The narrative unravels through multiple viewpoints that encompass both central and periphery figures. This is an effective tool for rich character development and the escalation of tensions, as even bit players are given their due before meeting their (potential) demise. The author excels at inhabiting the gray areas that exist between good and bad, right and wrong; consequently, ethical and moral dilemmas abound, the complexities of which underscore political power in and around the aptly named Purgatory Bay ... an eerie, evocative thriller that succeeds as both a standalone and a continuation story. Gruley combines the instincts of a journalist with the intuition of a novelist, skillfully contrasting the timeliness of technological advancements with the time-tested provocations for murder and martyrdom. This one is hard to put down—and even harder to forget.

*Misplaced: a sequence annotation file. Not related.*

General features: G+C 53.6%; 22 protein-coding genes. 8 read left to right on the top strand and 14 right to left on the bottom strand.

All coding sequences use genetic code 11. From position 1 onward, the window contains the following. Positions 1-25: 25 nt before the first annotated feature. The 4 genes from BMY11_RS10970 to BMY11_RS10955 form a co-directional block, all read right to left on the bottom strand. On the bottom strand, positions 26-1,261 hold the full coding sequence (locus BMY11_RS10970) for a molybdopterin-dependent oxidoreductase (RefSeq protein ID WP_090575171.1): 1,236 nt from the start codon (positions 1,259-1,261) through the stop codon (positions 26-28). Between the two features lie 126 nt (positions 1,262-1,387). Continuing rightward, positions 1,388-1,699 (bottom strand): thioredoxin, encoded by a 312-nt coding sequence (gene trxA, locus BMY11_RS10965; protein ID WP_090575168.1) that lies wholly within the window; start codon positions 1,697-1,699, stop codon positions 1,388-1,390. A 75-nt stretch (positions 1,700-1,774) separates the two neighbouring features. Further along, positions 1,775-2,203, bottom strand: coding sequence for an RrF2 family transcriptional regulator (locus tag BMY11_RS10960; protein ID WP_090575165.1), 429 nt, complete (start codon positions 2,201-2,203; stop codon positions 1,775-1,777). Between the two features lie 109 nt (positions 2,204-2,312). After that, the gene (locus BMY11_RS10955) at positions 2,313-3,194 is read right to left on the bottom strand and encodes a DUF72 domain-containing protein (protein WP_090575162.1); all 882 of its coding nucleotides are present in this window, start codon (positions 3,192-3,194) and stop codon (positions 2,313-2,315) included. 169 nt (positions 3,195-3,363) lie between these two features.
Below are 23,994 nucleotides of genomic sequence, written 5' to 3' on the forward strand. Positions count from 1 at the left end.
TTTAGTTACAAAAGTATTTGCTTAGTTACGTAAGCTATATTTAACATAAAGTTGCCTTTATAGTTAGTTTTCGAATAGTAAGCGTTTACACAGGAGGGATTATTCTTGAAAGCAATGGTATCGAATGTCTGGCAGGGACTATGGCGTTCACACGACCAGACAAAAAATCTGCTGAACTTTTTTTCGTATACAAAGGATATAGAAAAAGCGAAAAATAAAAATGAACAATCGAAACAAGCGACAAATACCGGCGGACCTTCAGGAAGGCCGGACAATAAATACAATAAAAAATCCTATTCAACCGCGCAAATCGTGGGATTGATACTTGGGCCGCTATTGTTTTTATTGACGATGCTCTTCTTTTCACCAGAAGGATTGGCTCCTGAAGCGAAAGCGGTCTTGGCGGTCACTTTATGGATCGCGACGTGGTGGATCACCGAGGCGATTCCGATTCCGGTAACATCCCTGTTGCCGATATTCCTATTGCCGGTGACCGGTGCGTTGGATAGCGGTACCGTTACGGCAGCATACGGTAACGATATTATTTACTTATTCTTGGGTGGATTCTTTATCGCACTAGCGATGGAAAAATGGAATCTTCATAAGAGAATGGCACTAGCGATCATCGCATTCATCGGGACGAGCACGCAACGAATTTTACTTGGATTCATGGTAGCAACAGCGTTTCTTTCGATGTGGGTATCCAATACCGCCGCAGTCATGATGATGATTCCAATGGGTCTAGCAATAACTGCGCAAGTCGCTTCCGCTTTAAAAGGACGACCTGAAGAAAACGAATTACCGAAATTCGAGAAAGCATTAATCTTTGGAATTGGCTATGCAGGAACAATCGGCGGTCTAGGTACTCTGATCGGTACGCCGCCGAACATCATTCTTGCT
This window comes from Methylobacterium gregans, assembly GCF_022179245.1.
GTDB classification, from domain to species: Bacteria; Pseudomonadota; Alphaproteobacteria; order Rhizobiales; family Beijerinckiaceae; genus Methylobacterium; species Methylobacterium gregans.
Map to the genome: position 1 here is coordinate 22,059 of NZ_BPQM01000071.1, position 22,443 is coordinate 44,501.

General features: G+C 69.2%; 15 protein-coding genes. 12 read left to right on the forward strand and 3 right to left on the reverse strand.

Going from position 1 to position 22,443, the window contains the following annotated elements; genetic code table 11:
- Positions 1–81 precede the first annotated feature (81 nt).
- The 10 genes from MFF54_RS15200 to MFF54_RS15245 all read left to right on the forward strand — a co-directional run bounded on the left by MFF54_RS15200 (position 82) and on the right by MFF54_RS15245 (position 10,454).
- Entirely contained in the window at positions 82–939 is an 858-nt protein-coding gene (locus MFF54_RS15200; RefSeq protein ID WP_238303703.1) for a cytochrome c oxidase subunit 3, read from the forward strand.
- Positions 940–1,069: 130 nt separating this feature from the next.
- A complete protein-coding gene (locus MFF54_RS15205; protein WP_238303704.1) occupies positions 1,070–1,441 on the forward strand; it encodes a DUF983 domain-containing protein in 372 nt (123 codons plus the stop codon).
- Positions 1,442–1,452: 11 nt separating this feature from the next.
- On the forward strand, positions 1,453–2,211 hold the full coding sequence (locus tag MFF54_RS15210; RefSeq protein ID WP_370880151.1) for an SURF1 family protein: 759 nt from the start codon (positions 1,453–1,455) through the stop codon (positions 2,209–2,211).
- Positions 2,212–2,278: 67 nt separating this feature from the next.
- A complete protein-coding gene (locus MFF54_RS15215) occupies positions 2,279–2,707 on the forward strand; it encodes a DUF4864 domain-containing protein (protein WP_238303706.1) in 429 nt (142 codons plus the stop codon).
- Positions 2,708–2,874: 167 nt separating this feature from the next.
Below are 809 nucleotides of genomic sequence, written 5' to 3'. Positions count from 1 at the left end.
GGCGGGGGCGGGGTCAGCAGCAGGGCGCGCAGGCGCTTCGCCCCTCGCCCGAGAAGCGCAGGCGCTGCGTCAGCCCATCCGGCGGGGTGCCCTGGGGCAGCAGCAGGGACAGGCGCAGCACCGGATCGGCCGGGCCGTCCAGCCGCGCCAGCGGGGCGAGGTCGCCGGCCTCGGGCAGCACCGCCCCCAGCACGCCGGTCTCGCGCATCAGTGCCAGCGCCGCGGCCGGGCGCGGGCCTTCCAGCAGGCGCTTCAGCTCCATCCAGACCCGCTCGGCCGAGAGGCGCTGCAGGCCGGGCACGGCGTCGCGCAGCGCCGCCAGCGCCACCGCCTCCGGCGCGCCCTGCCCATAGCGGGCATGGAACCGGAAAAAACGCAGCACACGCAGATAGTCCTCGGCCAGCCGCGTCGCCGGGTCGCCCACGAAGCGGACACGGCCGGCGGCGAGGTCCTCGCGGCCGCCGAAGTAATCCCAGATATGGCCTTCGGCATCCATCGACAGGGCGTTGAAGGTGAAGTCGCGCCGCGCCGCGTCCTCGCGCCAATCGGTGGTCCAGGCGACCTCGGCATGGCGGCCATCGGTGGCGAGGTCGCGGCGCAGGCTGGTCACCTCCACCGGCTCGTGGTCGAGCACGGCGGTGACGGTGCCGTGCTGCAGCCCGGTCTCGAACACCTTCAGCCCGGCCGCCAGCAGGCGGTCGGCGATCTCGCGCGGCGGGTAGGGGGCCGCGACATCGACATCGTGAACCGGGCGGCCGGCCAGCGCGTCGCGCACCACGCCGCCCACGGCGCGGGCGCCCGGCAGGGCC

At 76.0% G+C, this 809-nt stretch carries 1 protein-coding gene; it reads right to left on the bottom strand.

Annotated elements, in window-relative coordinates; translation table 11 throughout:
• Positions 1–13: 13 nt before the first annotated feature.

Even by Gruley’s irrepressible standards, Purgatory Bay is pretty loopy—a monster movie dressed up as crime fiction ... Purgatory Bay is more calculating than emotionally driven. The plot design tends to outrace and in some cases shortchange the characters. But any thriller in which the villain is motivated by the writings of Flannery O’Connor is not to be dismissed. And Purgatory Bay plugs neatly into the history of bureaucratic corruption, land schemes, dysfunctional families and grudge matches Gruley has sketched out in previous efforts. The new novel beckons readers to come on in, even if the water’s not so fine.
... an ambitious revenge plot ... action-packed ... There’s so much happening in this novel...that it’s easy to lose track of a few more resonant themes ... It takes a long time...for any of the characters to earn our sympathy because of all the driving action, so for most of the novel, there is little human depth or connection. Give up all suspension of disbelief; this is one crazy ride.